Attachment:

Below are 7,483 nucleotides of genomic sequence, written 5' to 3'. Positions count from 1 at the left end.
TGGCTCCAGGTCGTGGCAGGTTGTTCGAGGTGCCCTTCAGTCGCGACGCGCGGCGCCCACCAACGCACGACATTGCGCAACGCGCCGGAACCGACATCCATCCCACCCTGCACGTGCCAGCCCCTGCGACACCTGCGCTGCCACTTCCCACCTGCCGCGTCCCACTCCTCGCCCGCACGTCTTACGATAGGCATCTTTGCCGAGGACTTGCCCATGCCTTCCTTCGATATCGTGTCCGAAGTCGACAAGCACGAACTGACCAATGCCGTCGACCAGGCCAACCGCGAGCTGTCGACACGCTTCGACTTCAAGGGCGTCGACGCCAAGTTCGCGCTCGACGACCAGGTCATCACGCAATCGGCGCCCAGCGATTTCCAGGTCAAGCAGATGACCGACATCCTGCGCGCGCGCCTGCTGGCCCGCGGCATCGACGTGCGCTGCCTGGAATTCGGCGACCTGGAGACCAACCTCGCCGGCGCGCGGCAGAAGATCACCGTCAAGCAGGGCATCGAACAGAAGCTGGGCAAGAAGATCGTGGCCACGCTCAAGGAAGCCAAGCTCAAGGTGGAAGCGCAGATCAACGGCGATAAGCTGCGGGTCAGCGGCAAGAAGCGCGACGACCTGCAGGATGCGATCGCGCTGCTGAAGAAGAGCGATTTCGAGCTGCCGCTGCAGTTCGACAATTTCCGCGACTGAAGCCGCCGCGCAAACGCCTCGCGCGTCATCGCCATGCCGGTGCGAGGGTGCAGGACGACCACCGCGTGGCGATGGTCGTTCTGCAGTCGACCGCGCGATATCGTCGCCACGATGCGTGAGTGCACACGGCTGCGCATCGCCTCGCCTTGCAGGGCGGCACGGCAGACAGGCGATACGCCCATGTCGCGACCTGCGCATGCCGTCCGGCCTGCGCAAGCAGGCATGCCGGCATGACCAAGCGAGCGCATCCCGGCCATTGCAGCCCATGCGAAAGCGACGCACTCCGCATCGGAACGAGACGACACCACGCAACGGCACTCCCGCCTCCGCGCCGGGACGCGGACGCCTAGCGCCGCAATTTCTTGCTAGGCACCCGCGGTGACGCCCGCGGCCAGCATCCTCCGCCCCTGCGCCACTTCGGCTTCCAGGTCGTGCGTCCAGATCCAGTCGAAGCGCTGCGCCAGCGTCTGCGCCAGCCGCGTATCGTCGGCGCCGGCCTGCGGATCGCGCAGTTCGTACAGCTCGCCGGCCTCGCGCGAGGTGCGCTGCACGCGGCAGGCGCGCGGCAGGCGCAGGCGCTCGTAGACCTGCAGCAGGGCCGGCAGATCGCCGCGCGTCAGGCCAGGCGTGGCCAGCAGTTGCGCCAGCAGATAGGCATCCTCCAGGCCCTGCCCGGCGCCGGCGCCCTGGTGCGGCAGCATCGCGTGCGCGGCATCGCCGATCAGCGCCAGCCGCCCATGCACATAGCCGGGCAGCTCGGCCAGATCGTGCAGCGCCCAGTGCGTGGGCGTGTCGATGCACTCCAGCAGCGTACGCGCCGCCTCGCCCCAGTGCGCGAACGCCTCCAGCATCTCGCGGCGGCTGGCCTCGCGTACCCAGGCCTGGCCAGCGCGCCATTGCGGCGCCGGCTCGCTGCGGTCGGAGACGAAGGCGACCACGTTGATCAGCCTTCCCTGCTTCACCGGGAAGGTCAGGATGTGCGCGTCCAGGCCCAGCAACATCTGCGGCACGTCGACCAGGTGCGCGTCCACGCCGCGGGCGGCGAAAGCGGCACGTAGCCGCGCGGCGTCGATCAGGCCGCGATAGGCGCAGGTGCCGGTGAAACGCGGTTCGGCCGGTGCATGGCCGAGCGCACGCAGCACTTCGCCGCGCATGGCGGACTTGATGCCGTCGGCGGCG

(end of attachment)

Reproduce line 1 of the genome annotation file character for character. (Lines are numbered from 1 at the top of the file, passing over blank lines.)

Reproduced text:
Below are 7,483 nucleotides of genomic sequence, written 5' to 3'. Positions count from 1 at the left end.